“I measure success by the size of my ankles.”
That quip came tumbling out as we were leaving a locally well-known eatery and stepped into the mid afternoon oppressive heat and humidity,
“That’s only because you are a cheap date.”
That quip came tumbling out as we actually parted ways and slid into the blistering cocoon of our separate cars.
Those two statements make no sense to the reader, unless you know the context or the characters involved. Those two statements taken out of context and considered without knowledge of the characters could lead to drawing the wrong conclusion at best and being judgmental at worst.
So here’s the story. Pedal edema, swelling of feet, ankles and legs, happens to be a 30+ year fact of life for me. In the summer months, the fact explodes exponentially. There are days when having a managed, lesser degree of edema is one of the sweetest blessings in life. There are days when the degree of edema simply does not respond to the usual measures of care and it just takes over. I’ve learned over time to see the humour in a situation that I have no control over. Hence, “I measure success by the size of my ankles.” My friend knew of the situation obviously and understood my sense of humour and we laughed together.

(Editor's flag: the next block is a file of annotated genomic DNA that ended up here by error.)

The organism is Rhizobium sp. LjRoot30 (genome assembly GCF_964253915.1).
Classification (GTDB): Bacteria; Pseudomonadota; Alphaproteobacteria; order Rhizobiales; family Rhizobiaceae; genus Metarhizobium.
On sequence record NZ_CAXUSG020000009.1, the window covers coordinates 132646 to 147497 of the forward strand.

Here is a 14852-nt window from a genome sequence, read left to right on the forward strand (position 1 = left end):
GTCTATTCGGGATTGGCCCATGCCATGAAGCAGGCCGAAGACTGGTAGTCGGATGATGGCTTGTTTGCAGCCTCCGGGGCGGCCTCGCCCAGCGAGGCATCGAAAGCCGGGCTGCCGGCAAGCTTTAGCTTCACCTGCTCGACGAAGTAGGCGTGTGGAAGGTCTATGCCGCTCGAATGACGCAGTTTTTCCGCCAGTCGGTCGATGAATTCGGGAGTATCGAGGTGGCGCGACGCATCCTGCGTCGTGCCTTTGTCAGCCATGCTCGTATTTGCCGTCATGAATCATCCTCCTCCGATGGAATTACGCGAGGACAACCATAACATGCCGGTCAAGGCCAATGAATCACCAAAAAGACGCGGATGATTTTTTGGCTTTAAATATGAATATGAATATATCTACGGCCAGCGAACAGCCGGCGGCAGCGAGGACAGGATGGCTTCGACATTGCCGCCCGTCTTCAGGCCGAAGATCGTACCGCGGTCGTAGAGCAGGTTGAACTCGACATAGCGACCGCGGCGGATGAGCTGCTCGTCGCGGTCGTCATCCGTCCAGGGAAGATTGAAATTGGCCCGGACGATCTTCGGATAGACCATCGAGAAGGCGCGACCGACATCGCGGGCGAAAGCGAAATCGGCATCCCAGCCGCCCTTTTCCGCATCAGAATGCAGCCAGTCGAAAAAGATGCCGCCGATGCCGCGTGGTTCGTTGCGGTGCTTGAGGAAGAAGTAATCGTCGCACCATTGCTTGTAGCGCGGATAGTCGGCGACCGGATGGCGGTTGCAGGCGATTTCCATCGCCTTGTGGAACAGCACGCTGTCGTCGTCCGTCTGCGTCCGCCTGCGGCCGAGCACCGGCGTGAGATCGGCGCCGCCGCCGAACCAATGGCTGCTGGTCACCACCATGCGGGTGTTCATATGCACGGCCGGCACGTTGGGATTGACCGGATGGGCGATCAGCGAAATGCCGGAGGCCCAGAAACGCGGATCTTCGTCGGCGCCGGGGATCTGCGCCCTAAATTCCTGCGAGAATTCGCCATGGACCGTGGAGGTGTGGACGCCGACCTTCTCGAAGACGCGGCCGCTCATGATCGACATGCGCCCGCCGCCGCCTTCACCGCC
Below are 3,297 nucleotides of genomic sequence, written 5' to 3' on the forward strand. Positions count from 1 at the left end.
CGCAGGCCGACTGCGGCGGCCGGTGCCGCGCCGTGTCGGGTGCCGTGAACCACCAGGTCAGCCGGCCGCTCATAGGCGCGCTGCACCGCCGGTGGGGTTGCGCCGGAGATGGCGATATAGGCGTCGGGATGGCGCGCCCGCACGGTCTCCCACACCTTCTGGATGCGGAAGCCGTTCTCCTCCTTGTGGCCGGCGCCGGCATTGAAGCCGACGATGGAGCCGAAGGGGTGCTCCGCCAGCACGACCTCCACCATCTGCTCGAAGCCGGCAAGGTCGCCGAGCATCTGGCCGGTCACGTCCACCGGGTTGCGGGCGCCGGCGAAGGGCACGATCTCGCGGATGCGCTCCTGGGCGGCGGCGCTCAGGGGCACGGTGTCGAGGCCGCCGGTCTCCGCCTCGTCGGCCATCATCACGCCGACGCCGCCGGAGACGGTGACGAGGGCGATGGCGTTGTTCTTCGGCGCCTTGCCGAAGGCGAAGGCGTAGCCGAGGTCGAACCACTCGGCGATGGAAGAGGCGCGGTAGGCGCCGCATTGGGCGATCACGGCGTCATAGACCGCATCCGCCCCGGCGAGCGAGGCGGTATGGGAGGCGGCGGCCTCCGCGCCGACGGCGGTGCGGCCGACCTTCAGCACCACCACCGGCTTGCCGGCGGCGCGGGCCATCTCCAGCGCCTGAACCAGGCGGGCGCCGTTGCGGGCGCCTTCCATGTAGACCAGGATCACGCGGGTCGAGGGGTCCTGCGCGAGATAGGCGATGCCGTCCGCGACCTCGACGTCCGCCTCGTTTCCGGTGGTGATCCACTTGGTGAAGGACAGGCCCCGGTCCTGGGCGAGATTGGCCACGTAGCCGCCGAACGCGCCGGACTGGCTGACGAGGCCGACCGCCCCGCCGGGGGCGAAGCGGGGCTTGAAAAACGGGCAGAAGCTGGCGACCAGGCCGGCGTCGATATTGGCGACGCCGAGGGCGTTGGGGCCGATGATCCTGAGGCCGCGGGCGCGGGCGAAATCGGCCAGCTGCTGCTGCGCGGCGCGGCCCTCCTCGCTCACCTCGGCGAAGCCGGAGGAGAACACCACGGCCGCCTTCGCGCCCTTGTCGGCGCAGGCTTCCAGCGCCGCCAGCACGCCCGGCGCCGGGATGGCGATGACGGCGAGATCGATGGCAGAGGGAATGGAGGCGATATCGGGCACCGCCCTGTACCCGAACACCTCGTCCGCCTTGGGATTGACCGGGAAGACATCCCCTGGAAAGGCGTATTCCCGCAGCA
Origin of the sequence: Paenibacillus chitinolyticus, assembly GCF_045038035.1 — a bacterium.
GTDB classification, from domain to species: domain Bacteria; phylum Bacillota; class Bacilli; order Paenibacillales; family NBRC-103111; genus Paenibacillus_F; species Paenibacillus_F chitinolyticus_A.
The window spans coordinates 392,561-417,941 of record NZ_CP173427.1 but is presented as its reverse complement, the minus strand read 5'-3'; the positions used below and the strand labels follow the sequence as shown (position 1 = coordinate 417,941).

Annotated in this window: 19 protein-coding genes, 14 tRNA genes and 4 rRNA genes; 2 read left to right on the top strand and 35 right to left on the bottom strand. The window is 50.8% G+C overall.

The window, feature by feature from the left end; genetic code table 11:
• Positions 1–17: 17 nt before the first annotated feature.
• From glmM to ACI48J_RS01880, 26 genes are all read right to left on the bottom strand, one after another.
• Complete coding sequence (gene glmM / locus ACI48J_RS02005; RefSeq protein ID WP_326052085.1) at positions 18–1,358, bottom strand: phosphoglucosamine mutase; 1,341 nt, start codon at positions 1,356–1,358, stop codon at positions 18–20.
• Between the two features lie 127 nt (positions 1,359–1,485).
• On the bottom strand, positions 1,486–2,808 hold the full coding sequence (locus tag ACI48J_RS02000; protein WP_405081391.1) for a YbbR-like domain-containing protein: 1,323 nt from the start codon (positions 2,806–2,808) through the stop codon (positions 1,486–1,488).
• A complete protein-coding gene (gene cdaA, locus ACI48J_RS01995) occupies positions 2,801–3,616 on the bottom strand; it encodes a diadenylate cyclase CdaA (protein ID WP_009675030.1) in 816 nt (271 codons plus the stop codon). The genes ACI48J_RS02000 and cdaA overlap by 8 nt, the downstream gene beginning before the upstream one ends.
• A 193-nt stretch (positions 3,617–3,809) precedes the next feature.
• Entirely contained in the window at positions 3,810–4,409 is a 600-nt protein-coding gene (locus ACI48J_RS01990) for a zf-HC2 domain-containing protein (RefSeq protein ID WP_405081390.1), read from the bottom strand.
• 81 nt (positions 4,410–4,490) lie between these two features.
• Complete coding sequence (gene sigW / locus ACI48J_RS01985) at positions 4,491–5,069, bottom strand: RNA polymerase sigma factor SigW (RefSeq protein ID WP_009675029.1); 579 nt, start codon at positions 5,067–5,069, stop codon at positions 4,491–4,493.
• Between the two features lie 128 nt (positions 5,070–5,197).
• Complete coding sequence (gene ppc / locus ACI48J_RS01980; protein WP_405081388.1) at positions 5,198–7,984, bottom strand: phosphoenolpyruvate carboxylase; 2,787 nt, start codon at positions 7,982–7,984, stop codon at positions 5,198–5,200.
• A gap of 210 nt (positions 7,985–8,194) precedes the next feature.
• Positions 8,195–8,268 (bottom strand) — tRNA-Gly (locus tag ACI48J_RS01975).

So here’s the story. The local eatery is well-known for its limited menu of one main food item with a few standard issue side items, served almost before the order is given at a very favorable price. After thanking my friend for paying for lunch, the reply was, “That’s only because you are a cheap date.” We laughed together, knowing our culture and sharing in the same sense of humour.
The quips spoken were not by a demented person in the first case or as an insult in the second case. Those two statements taken out of context and considered without knowledge of the characters could lead to drawing the wrong conclusion at best and being judgmental at worst.
We often watch the lives of other people and we draw the wrong conclusion at best and become judgmental at worst. We take into account neither the context of where they came from or their current circumstances; we have no knowledge of the character. We only know what is true for us, our perspective, our worldview and we attach it to others around us. We define others by the box in which we live.
How often we give up a chance to partake in fellowship with another, koinonia, because we view others from atop the box at best and are imprisoned by a box at the very worst.